US didn’t share full intelligence on Moscow terror attack – NYT

28 Mar, 2024 12:49 / Updated 3 months ago
Washington’s “adversarial relationship” with Russia prevented full disclosure of what it knew, sources told the newspaper

A lack of trust between the US and Russia prevented Washington from sharing all the intelligence it possessed about a looming terrorist attack in Moscow, the New York Times has claimed.

Four gunmen staged one of the bloodiest massacres in Russian history last Friday, when they went on a gun rampage at a large concert venue just outside of the capital before setting the building on fire. Over 140 people were killed in the attack.

Earlier in March, the US embassy in Moscow issued a warning to American citizens about a possible attack. Separately, a non-public message was sent to Russian security officials. Aleksandr Bortnikov, the head of Russia’s Federal Security Service (FSB), described it as “general in nature,” while updating the public on the investigation on Tuesday.

“The adversarial relationship between Washington and Moscow prevented US officials from sharing any information about the plot beyond what was necessary,” the Times said. The Americans purportedly held back information “out of fear Russian authorities might learn their intelligence sources or methods,” it said.

In the public warning on March 7, the embassy said the threat was acute for the next 48 hours. The newspaper said it was “unclear whether US intelligence mistook the timing of the attack or the extremists delayed their plan upon seeing heightened security.”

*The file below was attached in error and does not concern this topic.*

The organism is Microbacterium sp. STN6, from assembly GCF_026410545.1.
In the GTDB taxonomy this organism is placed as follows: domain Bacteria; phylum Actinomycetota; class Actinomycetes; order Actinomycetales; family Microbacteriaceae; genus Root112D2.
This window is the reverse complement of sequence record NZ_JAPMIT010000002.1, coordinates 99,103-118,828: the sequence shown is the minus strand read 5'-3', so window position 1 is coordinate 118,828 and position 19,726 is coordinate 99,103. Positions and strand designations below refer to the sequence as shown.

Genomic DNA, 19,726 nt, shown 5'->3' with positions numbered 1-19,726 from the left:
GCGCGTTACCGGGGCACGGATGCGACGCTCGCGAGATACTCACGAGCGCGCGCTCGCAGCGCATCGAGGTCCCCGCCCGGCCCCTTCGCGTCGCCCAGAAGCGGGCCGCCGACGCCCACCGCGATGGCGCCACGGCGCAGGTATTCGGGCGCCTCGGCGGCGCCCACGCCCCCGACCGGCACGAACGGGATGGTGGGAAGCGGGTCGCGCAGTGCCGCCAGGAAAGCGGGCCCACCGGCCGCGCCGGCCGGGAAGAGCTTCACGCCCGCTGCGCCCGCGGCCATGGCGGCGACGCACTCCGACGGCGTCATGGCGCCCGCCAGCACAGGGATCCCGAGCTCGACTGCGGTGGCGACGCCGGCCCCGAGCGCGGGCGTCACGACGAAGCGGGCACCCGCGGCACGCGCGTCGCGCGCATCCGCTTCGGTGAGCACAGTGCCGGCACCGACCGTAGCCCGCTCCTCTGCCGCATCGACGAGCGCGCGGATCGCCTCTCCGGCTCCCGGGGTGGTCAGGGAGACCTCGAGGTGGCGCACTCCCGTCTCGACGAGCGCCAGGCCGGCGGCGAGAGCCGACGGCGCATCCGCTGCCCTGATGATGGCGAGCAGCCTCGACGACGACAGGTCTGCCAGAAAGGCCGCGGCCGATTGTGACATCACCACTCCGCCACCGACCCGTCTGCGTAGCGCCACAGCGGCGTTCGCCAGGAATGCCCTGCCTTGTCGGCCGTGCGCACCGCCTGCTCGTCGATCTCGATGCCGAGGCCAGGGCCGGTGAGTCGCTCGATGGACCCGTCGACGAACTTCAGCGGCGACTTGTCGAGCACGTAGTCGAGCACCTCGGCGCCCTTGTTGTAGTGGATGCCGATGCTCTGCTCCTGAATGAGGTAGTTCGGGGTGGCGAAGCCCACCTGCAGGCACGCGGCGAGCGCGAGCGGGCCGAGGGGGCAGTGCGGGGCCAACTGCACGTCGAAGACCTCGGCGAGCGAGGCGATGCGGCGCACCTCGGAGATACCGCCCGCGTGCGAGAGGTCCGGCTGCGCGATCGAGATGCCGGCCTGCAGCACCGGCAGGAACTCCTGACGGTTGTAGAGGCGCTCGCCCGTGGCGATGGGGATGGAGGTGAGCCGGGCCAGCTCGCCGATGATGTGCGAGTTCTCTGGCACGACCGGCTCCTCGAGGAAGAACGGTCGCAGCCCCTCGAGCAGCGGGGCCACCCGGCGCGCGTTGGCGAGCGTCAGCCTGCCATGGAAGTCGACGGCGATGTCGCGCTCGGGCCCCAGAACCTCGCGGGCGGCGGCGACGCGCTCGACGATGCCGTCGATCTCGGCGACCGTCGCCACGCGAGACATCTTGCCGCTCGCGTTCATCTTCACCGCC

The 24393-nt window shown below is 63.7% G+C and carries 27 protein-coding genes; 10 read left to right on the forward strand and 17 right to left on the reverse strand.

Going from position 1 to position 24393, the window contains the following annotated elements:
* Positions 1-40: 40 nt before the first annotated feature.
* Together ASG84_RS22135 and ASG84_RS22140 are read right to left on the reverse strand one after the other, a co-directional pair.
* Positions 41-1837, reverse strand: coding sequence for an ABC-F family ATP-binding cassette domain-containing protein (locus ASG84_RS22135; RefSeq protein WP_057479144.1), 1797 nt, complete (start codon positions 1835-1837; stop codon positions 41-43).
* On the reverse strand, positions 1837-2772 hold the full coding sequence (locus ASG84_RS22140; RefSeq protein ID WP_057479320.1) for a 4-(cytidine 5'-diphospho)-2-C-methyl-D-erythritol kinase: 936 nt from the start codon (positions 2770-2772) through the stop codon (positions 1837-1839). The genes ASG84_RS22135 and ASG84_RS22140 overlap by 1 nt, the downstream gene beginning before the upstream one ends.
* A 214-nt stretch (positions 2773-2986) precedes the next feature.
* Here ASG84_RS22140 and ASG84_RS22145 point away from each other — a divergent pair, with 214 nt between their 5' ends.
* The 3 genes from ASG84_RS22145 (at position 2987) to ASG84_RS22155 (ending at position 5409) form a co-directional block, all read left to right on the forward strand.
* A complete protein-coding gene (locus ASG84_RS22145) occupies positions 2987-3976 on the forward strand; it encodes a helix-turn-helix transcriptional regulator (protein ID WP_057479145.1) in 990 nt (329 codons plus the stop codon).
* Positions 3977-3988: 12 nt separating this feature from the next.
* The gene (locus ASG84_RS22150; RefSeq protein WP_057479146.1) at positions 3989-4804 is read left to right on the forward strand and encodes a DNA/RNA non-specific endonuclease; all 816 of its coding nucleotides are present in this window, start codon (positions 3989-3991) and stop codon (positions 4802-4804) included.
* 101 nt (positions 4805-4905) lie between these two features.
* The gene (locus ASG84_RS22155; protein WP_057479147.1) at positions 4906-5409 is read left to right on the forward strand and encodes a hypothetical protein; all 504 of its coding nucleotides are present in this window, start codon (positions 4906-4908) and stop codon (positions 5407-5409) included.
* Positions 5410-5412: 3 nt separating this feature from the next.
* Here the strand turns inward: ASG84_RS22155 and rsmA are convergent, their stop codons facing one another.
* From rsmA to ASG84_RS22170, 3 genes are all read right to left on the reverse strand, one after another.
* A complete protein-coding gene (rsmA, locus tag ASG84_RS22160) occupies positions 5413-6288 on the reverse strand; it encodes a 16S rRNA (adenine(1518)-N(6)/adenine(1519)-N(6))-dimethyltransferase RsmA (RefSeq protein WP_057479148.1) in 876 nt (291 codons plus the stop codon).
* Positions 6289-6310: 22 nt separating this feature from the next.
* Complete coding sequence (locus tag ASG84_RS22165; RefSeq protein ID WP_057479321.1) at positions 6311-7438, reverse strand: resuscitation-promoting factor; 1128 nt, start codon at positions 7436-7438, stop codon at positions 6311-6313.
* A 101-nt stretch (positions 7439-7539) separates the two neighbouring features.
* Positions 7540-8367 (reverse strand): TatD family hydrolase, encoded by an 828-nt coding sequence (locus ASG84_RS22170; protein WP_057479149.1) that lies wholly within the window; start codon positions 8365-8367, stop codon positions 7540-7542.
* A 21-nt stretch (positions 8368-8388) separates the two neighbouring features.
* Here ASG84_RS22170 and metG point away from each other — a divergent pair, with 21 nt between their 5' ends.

President Vladimir Putin described the perpetrators as radical Islamists, after they were apprehended in a Russian region bordering Ukraine. They had allegedly been recruited through an online chat operated on behalf of ISIS-K, an Afghanistan-based offshoot of the once-powerful terrorist organization Islamic State (IS, formerly ISIS).

Washington has also pinned the mass murder on ISIS-K, which has claimed credit for it. However, Russian officials have argued that some other party, such as Ukrainian intelligence services, may have masterminded the plot.

Some Russian news outlets have suggested that the terrorists had initially planned an earlier assault at Crocus City Hall. On March 10, the venue hosted a concert by performer Shaman, who is labeled “pro-Putin” by critics of the Russian leader due to the nationalist lyrics in some of his songs.

One of the perpetrators was apparently photographed at the premises on March 7, according to an image published in the Russian media. Security was reportedly heightened at the concert hall in the days following the American warning.